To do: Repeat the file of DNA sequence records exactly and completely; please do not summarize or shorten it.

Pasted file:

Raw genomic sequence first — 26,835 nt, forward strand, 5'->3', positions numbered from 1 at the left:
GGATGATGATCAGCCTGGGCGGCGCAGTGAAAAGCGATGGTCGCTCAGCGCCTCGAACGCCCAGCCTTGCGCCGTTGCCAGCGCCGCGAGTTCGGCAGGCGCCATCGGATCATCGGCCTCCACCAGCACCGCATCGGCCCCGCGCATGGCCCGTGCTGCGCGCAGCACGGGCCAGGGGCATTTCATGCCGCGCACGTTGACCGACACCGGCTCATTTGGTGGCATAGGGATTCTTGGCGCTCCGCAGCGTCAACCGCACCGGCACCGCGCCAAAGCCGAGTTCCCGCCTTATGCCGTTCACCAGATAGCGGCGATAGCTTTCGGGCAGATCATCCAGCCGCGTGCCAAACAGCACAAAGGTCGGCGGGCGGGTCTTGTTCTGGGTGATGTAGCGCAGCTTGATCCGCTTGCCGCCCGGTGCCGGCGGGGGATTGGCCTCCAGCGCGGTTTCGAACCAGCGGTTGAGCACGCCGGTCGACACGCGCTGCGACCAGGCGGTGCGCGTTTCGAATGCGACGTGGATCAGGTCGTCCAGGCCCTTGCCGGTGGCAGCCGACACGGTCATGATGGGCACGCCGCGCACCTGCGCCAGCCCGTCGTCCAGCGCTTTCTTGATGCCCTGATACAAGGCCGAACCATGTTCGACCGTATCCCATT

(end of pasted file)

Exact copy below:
Raw genomic sequence first — 26,835 nt, forward strand, 5'->3', positions numbered from 1 at the left:
GGATGATGATCAGCCTGGGCGGCGCAGTGAAAAGCGATGGTCGCTCAGCGCCTCGAACGCCCAGCCTTGCGCCGTTGCCAGCGCCGCGAGTTCGGCAGGCGCCATCGGATCATCGGCCTCCACCAGCACCGCATCGGCCCCGCGCATGGCCCGTGCTGCGCGCAGCACGGGCCAGGGGCATTTCATGCCGCGCACGTTGACCGACACCGGCTCATTTGGTGGCATAGGGATTCTTGGCGCTCCGCAGCGTCAACCGCACCGGCACCGCGCCAAAGCCGAGTTCCCGCCTTATGCCGTTCACCAGATAGCGGCGATAGCTTTCGGGCAGATCATCCAGCCGCGTGCCAAACAGCACAAAGGTCGGCGGGCGGGTCTTGTTCTGGGTGATGTAGCGCAGCTTGATCCGCTTGCCGCCCGGTGCCGGCGGGGGATTGGCCTCCAGCGCGGTTTCGAACCAGCGGTTGAGCACGCCGGTCGACACGCGCTGCGACCAGGCGGTGCGCGTTTCGAATGCGACGTGGATCAGGTCGTCCAGGCCCTTGCCGGTGGCAGCCGACACGGTCATGATGGGCACGCCGCGCACCTGCGCCAGCCCGTCGTCCAGCGCTTTCTTGATGCCCTGATACAAGGCCGAACCATGTTCGACCGTATCCCATT